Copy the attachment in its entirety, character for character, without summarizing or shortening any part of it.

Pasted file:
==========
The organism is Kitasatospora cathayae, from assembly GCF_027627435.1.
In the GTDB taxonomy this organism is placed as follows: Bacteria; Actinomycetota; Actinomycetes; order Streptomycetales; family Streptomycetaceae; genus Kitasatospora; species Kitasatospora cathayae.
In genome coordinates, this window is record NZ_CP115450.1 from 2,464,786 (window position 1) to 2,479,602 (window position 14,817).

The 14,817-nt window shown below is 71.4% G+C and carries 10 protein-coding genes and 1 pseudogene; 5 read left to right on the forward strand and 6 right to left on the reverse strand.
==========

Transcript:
The organism is Kitasatospora cathayae, from assembly GCF_027627435.1.
In the GTDB taxonomy this organism is placed as follows: Bacteria; Actinomycetota; Actinomycetes; order Streptomycetales; family Streptomycetaceae; genus Kitasatospora; species Kitasatospora cathayae.
In genome coordinates, this window is record NZ_CP115450.1 from 2,464,786 (window position 1) to 2,479,602 (window position 14,817).

The 14,817-nt window shown below is 71.4% G+C and carries 10 protein-coding genes and 1 pseudogene; 5 read left to right on the forward strand and 6 right to left on the reverse strand.